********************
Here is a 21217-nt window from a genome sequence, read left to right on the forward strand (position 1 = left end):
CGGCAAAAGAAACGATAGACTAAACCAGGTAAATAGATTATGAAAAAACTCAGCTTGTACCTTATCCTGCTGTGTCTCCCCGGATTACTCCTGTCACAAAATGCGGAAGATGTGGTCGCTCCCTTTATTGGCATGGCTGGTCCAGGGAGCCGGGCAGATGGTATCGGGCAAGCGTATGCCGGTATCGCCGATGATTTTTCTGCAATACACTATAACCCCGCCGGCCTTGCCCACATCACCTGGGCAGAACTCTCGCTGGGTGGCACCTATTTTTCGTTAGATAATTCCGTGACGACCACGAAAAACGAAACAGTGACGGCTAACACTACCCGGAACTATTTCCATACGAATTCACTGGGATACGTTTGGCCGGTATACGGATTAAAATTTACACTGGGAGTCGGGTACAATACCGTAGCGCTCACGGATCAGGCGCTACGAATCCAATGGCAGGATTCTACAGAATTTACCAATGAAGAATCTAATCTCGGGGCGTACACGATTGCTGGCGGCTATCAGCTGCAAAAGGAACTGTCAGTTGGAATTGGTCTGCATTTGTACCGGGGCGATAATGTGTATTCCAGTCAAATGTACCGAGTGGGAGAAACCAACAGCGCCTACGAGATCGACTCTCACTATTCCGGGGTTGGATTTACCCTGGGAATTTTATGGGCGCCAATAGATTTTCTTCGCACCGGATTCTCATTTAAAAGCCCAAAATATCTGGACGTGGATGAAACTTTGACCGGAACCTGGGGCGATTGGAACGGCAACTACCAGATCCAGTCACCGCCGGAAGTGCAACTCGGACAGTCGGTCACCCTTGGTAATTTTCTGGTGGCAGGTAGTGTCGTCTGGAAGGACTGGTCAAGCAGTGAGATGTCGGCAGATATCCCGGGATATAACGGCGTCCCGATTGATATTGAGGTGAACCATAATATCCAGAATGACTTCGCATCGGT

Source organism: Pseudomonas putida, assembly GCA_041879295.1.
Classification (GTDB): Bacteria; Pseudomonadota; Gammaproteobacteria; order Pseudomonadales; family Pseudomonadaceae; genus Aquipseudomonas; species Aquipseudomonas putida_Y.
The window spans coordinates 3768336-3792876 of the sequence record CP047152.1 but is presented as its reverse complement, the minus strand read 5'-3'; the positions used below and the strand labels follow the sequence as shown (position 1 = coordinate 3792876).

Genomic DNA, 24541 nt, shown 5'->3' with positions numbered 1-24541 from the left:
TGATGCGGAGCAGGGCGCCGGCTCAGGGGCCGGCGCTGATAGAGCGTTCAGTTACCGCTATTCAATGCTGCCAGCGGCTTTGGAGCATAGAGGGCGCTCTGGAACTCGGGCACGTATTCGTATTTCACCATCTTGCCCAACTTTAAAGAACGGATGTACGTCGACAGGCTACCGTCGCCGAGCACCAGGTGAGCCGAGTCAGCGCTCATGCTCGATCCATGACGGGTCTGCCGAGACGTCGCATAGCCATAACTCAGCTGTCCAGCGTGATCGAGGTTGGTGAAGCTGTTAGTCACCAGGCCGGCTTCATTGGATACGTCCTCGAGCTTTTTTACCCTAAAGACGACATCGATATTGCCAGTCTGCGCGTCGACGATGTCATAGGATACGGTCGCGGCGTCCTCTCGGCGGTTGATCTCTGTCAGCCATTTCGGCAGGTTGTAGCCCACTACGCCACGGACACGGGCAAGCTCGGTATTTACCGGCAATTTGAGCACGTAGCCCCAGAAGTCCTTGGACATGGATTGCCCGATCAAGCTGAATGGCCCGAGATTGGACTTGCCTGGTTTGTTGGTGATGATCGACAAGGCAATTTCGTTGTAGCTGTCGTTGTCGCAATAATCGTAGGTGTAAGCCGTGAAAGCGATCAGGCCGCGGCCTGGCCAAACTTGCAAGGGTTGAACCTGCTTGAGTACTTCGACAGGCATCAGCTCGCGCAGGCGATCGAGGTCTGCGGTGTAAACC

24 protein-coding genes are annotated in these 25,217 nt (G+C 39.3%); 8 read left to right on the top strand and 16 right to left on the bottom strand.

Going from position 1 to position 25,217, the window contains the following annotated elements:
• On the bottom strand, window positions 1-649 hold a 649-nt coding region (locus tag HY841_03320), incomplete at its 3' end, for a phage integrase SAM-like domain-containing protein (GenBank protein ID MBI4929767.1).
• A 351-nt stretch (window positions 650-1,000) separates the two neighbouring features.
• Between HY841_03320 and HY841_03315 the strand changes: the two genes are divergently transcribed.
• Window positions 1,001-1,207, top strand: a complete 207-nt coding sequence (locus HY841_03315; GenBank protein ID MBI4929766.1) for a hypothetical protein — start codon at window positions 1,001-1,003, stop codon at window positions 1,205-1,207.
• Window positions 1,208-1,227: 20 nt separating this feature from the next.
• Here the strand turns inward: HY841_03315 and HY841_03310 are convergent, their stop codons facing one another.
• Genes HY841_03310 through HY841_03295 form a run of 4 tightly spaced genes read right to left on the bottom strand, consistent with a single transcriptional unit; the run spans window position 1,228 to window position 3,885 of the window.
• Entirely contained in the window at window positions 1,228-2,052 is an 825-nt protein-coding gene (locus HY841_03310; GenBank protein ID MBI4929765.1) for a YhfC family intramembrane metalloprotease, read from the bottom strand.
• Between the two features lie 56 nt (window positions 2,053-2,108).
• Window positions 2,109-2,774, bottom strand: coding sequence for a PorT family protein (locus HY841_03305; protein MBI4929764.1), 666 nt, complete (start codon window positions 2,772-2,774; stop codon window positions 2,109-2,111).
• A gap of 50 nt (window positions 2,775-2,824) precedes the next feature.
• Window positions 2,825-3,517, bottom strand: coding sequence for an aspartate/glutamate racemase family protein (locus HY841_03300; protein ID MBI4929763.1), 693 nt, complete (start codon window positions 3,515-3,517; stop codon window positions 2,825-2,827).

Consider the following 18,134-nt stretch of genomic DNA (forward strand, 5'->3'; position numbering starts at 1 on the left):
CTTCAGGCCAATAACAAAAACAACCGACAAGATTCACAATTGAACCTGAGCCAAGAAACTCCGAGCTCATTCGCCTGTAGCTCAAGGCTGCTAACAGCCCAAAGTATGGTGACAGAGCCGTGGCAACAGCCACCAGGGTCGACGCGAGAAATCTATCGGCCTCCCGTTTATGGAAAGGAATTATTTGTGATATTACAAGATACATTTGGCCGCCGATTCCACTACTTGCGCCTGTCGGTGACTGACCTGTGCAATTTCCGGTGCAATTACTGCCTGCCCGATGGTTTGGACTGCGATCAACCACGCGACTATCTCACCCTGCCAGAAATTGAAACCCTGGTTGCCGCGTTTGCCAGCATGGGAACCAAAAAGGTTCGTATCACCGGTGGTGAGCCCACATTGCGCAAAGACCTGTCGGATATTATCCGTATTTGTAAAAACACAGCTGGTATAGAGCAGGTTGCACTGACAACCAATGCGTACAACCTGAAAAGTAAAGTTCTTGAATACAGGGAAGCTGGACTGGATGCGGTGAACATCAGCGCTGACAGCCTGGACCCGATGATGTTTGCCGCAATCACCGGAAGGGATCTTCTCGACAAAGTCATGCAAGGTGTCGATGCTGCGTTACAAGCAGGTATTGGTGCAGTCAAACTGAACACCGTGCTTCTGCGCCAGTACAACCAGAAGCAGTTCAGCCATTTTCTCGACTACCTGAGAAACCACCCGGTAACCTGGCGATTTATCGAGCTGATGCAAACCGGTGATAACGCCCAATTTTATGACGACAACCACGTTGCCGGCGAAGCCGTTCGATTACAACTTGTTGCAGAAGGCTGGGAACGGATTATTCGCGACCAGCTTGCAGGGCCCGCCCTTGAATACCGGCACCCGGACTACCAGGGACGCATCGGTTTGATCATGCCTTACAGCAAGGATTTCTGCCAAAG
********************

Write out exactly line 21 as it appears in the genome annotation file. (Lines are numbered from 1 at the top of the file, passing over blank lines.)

• Window positions 2,825-3,517, bottom strand: coding sequence for an aspartate/glutamate racemase family protein (locus HY841_03300; protein ID MBI4929763.1), 693 nt, complete (start codon window positions 3,515-3,517; stop codon window positions 2,825-2,827).